The Federally Administered Tribal Areas ( FATA ) and the Provincially Administered Tribal Areas ( PATA) represented both an aberration as well as one of Pakistan’s major faultiness. The 31st Constitutional Amendment bill, providing for the merger of these regions with Khyber Pakhtunkhwa province, has – constitutionally consigned them both into history.
The Khyber Pakhtunkhwa (KP) Assembly provided the last nail in the coffin of this historical injustice by approving the KP-Fata merger bill with a two-thirds majority – despite rowdy protests by mavericks of the JUI-F.
Mubarik to all Pakistanis in FATA who will now constitutionally become equal citizens once all the seven FATA agencies and the six Frontier Regions (FRs) become part of the Khyber Pakhtunkhwa province.
“During a meeting of the Fata Reforms Committee, Chief of Army Staff Gen Javed Qamar Bajwa had asked me to settle the issue of Fata once and for all,” chief minister Pervez Khattak told fellow lawmakers on the occasion, resonating a similar passionate appeal by the COAS during his interaction with top newsmen and anchorpersons on March 9.
The rush with which it all happened from Islamabad to Peshawar provided clear indications of this anxiety at GHQ – as Sharifs and their prime minister seemed to dither and were seized with other priorities.
Also, when Sharifs tasked Sardar Mehtab, the then governor of Khyber Pakhtunkhwa, to develop a Vision 2025 for FATA back in 2014, it was evident that the entrenched forces of status quo hardly favored a quicker time-frame for change for a region that had access to all modes of modern communications – vehicles, cell phones, electrical gadgets – but was still considered unfit for the modern laws.
But – regardless of the shakers behind – the push has rid FATA residents of a draconian colonial legacy. And here we must credit all those political forces who have been part of consultations on this particular issue all these years. Foreign donors also deserve recognition for their contribution to national campaigns in support of FATA reforms.
Often such interventions would draw flak and suspicion from the security establishment but the end of the day this hard work of several years eventually helped all political actors to join forces for the mainstreaming. This shows advocacy helps in gradually evolving consensus on thorny issues.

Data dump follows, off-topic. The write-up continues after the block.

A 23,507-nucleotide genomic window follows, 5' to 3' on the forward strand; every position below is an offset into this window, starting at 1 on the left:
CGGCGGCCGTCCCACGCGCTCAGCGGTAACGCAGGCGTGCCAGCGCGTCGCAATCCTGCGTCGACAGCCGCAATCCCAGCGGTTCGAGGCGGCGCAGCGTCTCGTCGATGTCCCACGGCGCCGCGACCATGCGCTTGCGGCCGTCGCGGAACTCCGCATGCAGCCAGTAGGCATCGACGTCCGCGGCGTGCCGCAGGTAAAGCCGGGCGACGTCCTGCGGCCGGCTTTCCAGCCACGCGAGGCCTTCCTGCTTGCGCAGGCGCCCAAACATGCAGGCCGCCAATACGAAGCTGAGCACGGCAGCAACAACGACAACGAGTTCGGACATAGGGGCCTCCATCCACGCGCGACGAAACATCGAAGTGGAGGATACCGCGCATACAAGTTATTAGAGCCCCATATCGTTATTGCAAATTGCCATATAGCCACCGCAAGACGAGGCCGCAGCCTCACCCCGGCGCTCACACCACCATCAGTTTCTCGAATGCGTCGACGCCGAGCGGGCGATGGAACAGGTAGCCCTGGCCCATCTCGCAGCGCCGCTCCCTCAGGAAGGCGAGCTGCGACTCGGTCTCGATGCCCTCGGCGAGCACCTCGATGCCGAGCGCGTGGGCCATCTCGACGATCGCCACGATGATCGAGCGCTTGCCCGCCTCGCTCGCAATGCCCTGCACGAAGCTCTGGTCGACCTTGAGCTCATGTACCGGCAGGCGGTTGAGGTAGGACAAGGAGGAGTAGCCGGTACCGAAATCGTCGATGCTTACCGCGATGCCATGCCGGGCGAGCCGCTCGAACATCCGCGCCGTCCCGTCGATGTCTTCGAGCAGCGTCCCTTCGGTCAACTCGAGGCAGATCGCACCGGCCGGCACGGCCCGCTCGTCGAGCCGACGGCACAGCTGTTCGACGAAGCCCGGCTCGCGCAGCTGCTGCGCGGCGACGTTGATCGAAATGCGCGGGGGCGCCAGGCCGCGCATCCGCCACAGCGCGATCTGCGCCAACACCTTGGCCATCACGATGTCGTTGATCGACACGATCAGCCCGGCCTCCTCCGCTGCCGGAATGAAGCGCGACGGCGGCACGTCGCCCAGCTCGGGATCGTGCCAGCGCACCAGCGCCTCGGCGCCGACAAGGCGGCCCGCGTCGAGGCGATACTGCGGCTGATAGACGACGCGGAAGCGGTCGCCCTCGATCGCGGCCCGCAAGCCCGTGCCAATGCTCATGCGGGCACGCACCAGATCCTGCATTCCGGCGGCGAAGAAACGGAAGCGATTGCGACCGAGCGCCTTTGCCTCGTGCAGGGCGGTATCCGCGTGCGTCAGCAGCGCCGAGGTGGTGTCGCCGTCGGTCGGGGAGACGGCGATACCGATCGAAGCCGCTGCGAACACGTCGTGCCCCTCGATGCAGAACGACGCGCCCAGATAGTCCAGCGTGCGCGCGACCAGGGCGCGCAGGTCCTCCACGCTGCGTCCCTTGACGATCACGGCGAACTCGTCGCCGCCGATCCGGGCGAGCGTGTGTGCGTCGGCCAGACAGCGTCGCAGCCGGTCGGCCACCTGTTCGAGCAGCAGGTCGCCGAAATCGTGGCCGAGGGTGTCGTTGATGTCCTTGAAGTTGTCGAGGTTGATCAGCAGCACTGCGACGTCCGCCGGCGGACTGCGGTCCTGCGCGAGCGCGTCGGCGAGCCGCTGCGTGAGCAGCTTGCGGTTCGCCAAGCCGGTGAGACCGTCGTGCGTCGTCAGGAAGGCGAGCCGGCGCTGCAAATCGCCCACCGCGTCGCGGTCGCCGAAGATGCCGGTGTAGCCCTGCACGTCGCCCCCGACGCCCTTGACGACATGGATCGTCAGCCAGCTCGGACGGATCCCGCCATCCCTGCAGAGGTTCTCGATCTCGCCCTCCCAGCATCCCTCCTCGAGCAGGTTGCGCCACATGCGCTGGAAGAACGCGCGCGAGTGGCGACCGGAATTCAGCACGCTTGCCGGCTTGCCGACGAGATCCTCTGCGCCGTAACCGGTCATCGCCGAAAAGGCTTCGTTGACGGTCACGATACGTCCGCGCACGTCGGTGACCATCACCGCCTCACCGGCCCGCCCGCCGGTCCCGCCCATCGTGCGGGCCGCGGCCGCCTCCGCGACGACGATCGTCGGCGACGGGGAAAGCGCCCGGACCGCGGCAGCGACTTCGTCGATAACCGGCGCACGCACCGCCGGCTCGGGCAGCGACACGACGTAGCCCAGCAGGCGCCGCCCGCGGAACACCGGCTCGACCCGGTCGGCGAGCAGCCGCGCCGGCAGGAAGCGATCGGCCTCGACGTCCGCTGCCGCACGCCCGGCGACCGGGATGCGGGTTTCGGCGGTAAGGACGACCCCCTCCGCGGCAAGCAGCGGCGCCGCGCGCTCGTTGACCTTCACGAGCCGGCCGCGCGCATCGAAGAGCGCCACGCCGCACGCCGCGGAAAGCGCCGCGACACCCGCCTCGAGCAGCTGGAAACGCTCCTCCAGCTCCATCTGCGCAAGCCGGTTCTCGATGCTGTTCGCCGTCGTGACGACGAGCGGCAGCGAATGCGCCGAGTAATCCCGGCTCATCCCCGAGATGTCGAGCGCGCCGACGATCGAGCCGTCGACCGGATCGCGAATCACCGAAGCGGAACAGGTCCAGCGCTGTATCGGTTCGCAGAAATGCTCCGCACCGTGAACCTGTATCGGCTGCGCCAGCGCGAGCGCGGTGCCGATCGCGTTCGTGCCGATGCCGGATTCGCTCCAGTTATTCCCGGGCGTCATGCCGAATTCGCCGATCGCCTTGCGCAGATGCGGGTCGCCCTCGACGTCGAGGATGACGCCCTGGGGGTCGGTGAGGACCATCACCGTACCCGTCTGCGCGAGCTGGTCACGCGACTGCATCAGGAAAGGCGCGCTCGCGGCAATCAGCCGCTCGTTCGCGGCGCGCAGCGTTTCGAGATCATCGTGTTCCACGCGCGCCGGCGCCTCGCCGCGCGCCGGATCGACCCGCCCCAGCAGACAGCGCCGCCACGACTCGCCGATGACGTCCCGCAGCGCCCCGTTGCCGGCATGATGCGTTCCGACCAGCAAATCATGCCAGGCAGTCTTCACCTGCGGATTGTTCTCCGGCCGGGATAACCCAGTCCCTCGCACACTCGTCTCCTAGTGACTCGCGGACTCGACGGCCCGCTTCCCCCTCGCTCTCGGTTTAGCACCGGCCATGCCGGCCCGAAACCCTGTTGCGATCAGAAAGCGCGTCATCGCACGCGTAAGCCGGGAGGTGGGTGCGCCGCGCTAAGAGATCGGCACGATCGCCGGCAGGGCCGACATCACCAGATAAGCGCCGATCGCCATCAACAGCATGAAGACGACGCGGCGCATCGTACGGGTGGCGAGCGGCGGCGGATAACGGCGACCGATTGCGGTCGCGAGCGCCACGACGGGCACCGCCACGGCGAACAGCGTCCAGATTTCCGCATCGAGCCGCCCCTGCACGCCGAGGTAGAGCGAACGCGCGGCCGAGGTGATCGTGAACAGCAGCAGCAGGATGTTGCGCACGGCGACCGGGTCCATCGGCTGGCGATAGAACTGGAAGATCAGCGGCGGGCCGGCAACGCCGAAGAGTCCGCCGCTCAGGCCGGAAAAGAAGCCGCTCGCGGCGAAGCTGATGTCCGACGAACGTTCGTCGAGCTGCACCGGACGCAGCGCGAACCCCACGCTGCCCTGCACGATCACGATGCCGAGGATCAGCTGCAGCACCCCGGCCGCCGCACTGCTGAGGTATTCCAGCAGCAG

And now to the challenges ahead.
Nearly four decades of the conflict next door have distorted socio-political structures in FATA and the southern KP districts; they served as the launching pad for US-led anti-Soviet jihad and the US-driven Global War on Terror. These regions also hosted millions of Afghan refugees, both registered and undocumented. All this stunted the socio-economic and institutional growth of the region.
The challenge, therefore, is to adopt a whole-of-government-approach for accelerated administrative mainstreaming.
Secondly, all political parties shall have to treat mainstreaming of FATA as a national cause and not as the responsibility of the party ruling the province. Without a grand political consensus, meaningful FATA mainstreaming will remain elusive and fraught with impediments.
Thirdly, the army, particularly after the Army Public School attack in December 2014, has done well in clearing and establishing its writ in most areas. It will do good to join civilians in putting in place the security regime for a region that bears scars of conflict.
Raising and training a culturally-sensitive but professionally well-equipped security force i.e. police and affiliated institutions will be a huge challenge and would require joint efforts. They shall have to consciously try to humanize security.
Fourth, restive FATA youth – lots of them educated, energetic, full of ideas and love for Pakistan, would require calibrated support for a better future.
Many people, particularly youth, also suffer from the trauma that militants and military operations have inflicted on their psyche.
The real task ahead for everybody is to create the legal-administrative infrastructure to fast-paced development and give these victimized regions some semblance of legal-political equality accompanied by tools of economic development. The conflict has battered the entire region for decades and it will take a sincere and holistic approach to reverse the consequences in a few years.
Knit-picking on small issues and politicising issues that are critical to mainstreaming will only delay, and possibly squander, the gains of the military campaign against terrorism and the parliamentary process thus far. In this context, the Iranian warning that Pak-Afghan regions now may be the target for a hideout of Daesh terrorists must serve as a wake-up call for all those who want entire Pakistan to be treated equally under the constitution. Equitable and accelerated mainstreaming is the only answer to fixing faultlines that are prone to exploitation by the vested interest.
This article first appeared in Daily Times. Click here to go to the original.